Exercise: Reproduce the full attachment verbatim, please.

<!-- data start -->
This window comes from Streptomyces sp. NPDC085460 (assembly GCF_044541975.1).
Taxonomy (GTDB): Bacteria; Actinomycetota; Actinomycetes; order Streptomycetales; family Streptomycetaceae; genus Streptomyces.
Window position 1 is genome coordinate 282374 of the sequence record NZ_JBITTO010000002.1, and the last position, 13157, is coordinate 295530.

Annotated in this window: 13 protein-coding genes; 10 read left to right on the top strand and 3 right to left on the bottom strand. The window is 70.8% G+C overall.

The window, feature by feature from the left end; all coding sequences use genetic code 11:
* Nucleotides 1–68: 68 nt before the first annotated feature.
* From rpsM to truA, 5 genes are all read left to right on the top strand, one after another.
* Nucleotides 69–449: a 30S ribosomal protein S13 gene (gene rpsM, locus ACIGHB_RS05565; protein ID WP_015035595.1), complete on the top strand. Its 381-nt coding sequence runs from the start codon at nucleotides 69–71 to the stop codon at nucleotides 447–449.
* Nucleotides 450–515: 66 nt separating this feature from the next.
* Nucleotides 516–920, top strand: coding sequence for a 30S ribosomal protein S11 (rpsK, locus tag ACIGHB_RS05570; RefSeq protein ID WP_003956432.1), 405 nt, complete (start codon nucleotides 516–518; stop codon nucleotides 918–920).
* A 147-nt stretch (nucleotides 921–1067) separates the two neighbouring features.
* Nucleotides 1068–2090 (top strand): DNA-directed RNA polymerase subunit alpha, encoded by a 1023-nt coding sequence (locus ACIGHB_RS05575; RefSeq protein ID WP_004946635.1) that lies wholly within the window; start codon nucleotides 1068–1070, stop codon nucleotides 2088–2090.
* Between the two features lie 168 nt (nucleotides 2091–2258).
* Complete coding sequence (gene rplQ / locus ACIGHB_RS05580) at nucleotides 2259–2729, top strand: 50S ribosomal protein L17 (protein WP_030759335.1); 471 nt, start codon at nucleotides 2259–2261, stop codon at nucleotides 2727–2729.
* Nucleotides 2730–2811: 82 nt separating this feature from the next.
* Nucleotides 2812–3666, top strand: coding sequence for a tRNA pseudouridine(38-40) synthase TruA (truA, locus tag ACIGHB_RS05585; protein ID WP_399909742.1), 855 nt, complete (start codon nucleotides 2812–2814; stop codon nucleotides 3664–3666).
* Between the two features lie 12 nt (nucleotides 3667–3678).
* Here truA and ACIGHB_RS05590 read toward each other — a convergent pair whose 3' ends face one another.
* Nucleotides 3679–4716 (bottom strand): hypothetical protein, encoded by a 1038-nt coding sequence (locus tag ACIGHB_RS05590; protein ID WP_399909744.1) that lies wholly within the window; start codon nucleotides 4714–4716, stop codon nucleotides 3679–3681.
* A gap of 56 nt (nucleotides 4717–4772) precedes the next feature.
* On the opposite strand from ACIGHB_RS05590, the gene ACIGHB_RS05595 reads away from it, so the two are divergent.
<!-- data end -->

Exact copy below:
This window comes from Streptomyces sp. NPDC085460 (assembly GCF_044541975.1).
Taxonomy (GTDB): Bacteria; Actinomycetota; Actinomycetes; order Streptomycetales; family Streptomycetaceae; genus Streptomyces.
Window position 1 is genome coordinate 282374 of the sequence record NZ_JBITTO010000002.1, and the last position, 13157, is coordinate 295530.

Annotated in this window: 13 protein-coding genes; 10 read left to right on the top strand and 3 right to left on the bottom strand. The window is 70.8% G+C overall.

The window, feature by feature from the left end; all coding sequences use genetic code 11:
* Nucleotides 1–68: 68 nt before the first annotated feature.
* From rpsM to truA, 5 genes are all read left to right on the top strand, one after another.
* Nucleotides 69–449: a 30S ribosomal protein S13 gene (gene rpsM, locus ACIGHB_RS05565; protein ID WP_015035595.1), complete on the top strand. Its 381-nt coding sequence runs from the start codon at nucleotides 69–71 to the stop codon at nucleotides 447–449.
* Nucleotides 450–515: 66 nt separating this feature from the next.
* Nucleotides 516–920, top strand: coding sequence for a 30S ribosomal protein S11 (rpsK, locus tag ACIGHB_RS05570; RefSeq protein ID WP_003956432.1), 405 nt, complete (start codon nucleotides 516–518; stop codon nucleotides 918–920).
* A 147-nt stretch (nucleotides 921–1067) separates the two neighbouring features.
* Nucleotides 1068–2090 (top strand): DNA-directed RNA polymerase subunit alpha, encoded by a 1023-nt coding sequence (locus ACIGHB_RS05575; RefSeq protein ID WP_004946635.1) that lies wholly within the window; start codon nucleotides 1068–1070, stop codon nucleotides 2088–2090.
* Between the two features lie 168 nt (nucleotides 2091–2258).
* Complete coding sequence (gene rplQ / locus ACIGHB_RS05580) at nucleotides 2259–2729, top strand: 50S ribosomal protein L17 (protein WP_030759335.1); 471 nt, start codon at nucleotides 2259–2261, stop codon at nucleotides 2727–2729.
* Nucleotides 2730–2811: 82 nt separating this feature from the next.
* Nucleotides 2812–3666, top strand: coding sequence for a tRNA pseudouridine(38-40) synthase TruA (truA, locus tag ACIGHB_RS05585; protein ID WP_399909742.1), 855 nt, complete (start codon nucleotides 2812–2814; stop codon nucleotides 3664–3666).
* Between the two features lie 12 nt (nucleotides 3667–3678).
* Here truA and ACIGHB_RS05590 read toward each other — a convergent pair whose 3' ends face one another.
* Nucleotides 3679–4716 (bottom strand): hypothetical protein, encoded by a 1038-nt coding sequence (locus tag ACIGHB_RS05590; protein ID WP_399909744.1) that lies wholly within the window; start codon nucleotides 4714–4716, stop codon nucleotides 3679–3681.
* A gap of 56 nt (nucleotides 4717–4772) precedes the next feature.
* On the opposite strand from ACIGHB_RS05590, the gene ACIGHB_RS05595 reads away from it, so the two are divergent.